Results from the Richmond Fed's latest survey of Fifth District agricultural banks continued to indicate a stable lending environment in the third quarter of 2011. Despite Hurricane Irene's negative impact on yields in some areas of the region, bankers generally reported that farm loan demand held steady. In addition, lenders noted that loan repayment rates were on par with the second quarter and that requests for loan renewals or extensions increased notably from our last report. Moreover, agricultural lenders reported that availability of farm loans was in line with second quarter levels and that collateral requirements inched higher. Reports indicated that interest rates for agricultural loans moved lower across the board. Turning to farmland values, third-quarter land prices were slightly below the previous quarter and year-ago levels.
Lenders attributed the stablization in loan demand to solid cattle prices, combined with continued worldwide demand driving commodity prices higher. However, Hurricane Irene's impact on crop yields was a primary factor of concern in some areas of the District, while lenders remained apprehensive about the continued volitaility in feed ingredients for poultry and livestock producers. Also, lenders noted that the forestry industry remained weak and nursery products had slowed down.
Contacts in North Carolina and West Virginia reported that cattle prices were solid and are expected to remain so into 2012. A banker in North Carolina cited high winds from Hurricane Irene as the primary reason for reduced crop yields — particularly for corn and tobacco — and noted that cotton planted in the coastal plain areas was seriously batterered. In contrast, a banker in Virginia reported above-average yields for the 2011 corn crop, despite areas of noticeable, but minor damage due to Hurricane Irene. A contact in North Carolina indicated that unstable feed costs continued to impact profitability of integrators and had slowed expansion plans in parts of North Carolina and southern Virginia. Furthermore, a banker in North Carolina indicated that problems in the housing industry continued to depress lumber demand and that demand for nursery products had stalled, with sales expected to be low until next spring.
Looking forward, lenders' expectations for farm loan volumes in the fourth quarter of 2011 were mixed. The reading for farm machinery loans moved up thirty-seven points to 17, and the expected demand for operating loans rose nine points to 16. In other categories, however, the expected demand for dairy loans fell further, losing thirteen points to −30, while the reading for crop storage loans added six points to −27.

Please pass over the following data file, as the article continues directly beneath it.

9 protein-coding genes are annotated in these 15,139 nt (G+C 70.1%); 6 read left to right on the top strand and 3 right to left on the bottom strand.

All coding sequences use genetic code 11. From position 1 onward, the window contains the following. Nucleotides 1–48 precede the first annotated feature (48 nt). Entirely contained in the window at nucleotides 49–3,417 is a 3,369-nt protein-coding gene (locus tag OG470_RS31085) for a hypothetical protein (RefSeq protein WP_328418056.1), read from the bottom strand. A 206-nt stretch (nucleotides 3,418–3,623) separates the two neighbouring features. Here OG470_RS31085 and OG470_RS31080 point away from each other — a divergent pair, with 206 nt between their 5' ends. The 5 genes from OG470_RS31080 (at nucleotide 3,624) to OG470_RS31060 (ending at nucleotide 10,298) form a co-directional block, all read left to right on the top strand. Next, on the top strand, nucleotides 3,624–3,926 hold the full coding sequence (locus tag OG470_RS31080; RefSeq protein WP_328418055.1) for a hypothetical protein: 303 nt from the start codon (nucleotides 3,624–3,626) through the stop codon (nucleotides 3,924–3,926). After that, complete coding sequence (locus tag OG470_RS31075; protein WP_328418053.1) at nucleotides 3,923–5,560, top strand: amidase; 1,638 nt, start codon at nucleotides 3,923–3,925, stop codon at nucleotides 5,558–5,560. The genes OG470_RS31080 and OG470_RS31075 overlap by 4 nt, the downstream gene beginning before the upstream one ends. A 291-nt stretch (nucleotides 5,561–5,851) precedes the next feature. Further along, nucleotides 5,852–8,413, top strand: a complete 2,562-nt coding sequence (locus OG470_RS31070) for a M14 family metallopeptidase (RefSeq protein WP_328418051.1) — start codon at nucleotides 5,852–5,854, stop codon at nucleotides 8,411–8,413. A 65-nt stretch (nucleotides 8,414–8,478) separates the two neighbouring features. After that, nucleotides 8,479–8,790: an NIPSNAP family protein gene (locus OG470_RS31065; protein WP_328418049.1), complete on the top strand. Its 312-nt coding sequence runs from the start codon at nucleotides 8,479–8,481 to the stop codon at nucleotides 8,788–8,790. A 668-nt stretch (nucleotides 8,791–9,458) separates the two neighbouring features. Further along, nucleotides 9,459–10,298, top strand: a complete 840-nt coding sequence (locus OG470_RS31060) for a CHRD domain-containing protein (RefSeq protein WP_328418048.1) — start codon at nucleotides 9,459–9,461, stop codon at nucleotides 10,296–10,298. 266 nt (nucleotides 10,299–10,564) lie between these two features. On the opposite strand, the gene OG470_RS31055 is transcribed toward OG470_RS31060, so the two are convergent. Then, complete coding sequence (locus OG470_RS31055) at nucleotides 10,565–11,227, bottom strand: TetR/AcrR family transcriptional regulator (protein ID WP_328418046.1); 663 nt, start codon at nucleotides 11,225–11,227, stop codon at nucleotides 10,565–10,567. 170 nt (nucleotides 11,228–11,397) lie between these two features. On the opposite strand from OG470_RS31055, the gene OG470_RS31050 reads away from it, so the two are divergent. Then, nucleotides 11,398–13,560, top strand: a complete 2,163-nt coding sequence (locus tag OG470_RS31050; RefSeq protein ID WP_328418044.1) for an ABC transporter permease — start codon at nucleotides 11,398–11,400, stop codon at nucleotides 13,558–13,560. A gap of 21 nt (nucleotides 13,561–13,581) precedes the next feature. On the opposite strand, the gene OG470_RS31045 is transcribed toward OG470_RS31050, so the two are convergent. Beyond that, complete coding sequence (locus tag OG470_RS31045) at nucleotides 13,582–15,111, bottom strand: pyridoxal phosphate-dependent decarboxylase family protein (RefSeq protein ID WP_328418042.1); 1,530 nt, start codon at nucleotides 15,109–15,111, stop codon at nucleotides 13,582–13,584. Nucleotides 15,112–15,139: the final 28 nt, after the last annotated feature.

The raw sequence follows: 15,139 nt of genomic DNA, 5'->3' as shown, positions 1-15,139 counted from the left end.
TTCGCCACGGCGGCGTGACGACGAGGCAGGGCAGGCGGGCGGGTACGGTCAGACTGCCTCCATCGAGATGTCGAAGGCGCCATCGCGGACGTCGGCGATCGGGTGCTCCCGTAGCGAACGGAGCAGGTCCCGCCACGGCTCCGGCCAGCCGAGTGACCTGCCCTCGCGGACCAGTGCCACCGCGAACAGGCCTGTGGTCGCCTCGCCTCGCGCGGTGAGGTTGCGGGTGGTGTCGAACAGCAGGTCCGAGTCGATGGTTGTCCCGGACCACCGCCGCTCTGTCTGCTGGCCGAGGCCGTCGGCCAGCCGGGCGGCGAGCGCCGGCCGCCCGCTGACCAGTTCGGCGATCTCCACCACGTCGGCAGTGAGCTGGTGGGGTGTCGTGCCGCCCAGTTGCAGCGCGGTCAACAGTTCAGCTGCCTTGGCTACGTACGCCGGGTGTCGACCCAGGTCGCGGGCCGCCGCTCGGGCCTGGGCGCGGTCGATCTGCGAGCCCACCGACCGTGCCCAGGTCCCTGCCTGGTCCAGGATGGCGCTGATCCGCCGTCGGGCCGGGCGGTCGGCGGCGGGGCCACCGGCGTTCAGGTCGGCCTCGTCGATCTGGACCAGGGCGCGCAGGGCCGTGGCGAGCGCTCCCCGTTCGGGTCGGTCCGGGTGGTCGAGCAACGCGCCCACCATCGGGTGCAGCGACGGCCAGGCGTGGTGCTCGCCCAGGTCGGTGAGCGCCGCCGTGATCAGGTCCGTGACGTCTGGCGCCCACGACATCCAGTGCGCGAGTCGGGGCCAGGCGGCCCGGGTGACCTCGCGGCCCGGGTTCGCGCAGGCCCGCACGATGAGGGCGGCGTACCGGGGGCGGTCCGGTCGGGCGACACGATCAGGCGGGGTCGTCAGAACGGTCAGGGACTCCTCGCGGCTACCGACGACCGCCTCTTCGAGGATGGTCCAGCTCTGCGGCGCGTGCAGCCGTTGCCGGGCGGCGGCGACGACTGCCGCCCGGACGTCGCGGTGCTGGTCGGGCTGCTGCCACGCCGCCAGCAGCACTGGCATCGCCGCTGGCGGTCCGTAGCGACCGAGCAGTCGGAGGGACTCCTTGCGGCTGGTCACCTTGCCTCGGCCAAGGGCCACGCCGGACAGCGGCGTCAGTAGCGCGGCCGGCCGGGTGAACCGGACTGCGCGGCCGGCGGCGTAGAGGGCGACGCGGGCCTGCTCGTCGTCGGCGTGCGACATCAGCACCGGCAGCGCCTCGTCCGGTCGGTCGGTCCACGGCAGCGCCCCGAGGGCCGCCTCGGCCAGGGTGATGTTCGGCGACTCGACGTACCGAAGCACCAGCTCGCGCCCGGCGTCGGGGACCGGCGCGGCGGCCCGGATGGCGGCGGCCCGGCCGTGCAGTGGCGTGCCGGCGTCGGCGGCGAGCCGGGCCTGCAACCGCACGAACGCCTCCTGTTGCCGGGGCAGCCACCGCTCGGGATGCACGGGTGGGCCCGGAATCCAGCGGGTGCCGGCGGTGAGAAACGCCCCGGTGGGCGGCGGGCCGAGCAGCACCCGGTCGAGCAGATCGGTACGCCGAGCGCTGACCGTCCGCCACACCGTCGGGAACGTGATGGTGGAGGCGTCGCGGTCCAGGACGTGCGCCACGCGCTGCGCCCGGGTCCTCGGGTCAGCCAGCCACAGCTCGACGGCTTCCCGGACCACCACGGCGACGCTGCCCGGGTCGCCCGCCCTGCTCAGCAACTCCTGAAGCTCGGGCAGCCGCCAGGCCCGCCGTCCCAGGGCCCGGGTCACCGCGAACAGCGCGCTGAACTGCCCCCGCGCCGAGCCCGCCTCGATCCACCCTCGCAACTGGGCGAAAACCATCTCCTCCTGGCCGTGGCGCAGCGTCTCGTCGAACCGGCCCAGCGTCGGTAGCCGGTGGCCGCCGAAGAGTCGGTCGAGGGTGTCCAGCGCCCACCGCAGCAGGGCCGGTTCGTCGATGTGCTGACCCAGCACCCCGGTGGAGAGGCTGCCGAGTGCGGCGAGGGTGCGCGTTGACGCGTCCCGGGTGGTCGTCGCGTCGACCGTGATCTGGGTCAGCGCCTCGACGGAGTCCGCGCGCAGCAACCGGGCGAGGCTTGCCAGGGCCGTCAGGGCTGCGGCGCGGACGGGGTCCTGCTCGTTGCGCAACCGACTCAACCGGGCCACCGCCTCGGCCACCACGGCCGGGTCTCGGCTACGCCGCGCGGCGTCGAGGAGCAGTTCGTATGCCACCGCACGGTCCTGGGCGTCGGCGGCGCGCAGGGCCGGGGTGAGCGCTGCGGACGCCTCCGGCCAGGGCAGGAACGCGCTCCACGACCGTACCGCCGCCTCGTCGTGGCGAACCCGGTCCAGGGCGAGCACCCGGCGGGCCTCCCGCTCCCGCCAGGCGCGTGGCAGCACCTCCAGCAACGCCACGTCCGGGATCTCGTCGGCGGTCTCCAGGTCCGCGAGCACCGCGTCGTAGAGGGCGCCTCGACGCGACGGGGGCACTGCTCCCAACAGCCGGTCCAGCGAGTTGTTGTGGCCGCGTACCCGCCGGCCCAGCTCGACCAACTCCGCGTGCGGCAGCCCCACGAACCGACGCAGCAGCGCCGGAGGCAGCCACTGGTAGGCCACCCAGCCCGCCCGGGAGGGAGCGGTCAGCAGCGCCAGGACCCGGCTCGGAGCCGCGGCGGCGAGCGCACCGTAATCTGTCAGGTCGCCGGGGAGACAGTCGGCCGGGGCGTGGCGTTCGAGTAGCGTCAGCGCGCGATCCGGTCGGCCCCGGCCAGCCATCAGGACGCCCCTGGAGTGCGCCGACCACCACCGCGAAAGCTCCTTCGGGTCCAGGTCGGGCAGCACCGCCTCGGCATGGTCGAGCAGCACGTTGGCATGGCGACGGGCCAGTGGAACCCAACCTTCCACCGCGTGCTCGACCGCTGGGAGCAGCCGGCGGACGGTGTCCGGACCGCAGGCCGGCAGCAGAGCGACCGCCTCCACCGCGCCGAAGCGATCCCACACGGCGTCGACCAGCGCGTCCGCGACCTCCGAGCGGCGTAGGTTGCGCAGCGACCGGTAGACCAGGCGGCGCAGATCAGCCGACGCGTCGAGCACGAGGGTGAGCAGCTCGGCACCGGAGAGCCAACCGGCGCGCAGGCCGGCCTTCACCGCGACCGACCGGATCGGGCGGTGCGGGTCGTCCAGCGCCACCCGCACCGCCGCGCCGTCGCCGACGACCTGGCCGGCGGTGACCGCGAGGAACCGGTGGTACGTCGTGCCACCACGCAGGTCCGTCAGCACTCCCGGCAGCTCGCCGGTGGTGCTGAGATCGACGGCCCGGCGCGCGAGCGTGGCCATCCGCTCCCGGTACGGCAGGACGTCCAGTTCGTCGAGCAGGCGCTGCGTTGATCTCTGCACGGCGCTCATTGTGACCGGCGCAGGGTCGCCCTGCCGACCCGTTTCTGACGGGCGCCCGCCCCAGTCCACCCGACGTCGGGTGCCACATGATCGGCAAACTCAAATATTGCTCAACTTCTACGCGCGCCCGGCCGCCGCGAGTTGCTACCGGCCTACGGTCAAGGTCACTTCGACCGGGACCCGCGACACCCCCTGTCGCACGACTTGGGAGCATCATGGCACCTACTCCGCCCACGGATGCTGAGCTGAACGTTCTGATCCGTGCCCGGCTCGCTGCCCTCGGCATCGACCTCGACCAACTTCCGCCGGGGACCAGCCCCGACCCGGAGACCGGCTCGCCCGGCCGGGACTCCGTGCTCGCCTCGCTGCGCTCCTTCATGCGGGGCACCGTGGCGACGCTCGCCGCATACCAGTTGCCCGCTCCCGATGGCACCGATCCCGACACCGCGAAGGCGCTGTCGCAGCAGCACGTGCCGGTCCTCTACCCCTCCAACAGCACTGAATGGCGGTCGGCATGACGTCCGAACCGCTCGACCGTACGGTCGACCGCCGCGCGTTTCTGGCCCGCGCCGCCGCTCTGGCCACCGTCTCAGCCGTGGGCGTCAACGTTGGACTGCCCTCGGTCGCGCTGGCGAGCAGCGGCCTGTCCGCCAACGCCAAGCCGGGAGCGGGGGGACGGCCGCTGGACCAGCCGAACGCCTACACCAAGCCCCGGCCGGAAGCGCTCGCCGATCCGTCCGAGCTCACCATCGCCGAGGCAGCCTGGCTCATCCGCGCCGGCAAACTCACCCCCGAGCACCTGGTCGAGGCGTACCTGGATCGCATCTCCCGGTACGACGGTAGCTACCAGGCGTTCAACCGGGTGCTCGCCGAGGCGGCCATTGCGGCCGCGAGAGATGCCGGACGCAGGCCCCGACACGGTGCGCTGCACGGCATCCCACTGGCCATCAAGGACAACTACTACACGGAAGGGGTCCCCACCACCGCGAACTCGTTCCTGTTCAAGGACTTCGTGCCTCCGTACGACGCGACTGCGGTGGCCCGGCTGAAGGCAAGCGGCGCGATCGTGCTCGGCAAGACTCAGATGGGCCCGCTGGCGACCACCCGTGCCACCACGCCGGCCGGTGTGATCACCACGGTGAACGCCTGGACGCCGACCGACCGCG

Interest rates for agricultural loans by category declined across the board during the third quarter. Compared to second quarter levels, rates for feeder cattle loans moved down 54 basis points and rates for intermediate-term real estate loans fell 37 points. In other categories, interest rates for long-term real estate loans fell 27 basis points, while rates for operating loans dropped 17 basis points.
In the third quarter, 75 percent of lenders reported that they actively sought new farm loans — up from 60 percent in the previous quarter. Moreover, lenders reported that farm loans were virtually unchanged — the funds availability index fell thirteen points to 0.
During the third quarter, the quality of agricultural credit demand was mixed. Loan repayment rates changed little, as the index eased down one point to −8, while the loan renewals index moved up twenty-seven points to 34. In addition, the index for collateral requirements gained five points to end the third quarter at 58.
The market value of good farmland averaged $3,263 per acre in the third quarter — 1.5 percent below the second quarter reading and 4.5 percent lower than a year earlier. Looking ahead, bankers anticipate that farmland prices would slow somewhat during the fourth quarter of 2011; the index for expected land values lost seventeen points to -17.
Senior Economic Analyst